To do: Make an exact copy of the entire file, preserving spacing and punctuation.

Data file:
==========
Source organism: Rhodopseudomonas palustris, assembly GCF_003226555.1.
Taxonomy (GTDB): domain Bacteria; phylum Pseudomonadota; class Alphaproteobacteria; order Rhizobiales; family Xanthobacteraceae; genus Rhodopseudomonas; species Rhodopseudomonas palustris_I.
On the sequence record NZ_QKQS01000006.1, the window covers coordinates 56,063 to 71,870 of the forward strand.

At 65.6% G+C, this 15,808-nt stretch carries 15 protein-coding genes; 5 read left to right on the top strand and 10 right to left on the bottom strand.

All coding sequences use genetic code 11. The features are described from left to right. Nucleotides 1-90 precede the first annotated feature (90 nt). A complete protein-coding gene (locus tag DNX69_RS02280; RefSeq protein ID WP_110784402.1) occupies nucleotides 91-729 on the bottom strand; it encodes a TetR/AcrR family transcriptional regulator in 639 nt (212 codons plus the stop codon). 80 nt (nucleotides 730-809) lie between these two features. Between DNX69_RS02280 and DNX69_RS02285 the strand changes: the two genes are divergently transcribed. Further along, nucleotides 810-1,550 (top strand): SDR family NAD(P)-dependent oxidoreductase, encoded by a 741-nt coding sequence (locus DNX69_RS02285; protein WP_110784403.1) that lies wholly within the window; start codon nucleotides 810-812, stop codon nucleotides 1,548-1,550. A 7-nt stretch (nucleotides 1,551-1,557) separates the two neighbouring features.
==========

Source organism: Rhodopseudomonas palustris, assembly GCF_003226555.1.
Taxonomy (GTDB): domain Bacteria; phylum Pseudomonadota; class Alphaproteobacteria; order Rhizobiales; family Xanthobacteraceae; genus Rhodopseudomonas; species Rhodopseudomonas palustris_I.
On the sequence record NZ_QKQS01000006.1, the window covers coordinates 56,063 to 71,870 of the forward strand.

At 65.6% G+C, this 15,808-nt stretch carries 15 protein-coding genes; 5 read left to right on the top strand and 10 right to left on the bottom strand.

All coding sequences use genetic code 11. The features are described from left to right. Nucleotides 1-90 precede the first annotated feature (90 nt). A complete protein-coding gene (locus tag DNX69_RS02280; RefSeq protein ID WP_110784402.1) occupies nucleotides 91-729 on the bottom strand; it encodes a TetR/AcrR family transcriptional regulator in 639 nt (212 codons plus the stop codon). 80 nt (nucleotides 730-809) lie between these two features. Between DNX69_RS02280 and DNX69_RS02285 the strand changes: the two genes are divergently transcribed. Further along, nucleotides 810-1,550 (top strand): SDR family NAD(P)-dependent oxidoreductase, encoded by a 741-nt coding sequence (locus DNX69_RS02285; protein WP_110784403.1) that lies wholly within the window; start codon nucleotides 810-812, stop codon nucleotides 1,548-1,550. A 7-nt stretch (nucleotides 1,551-1,557) separates the two neighbouring features.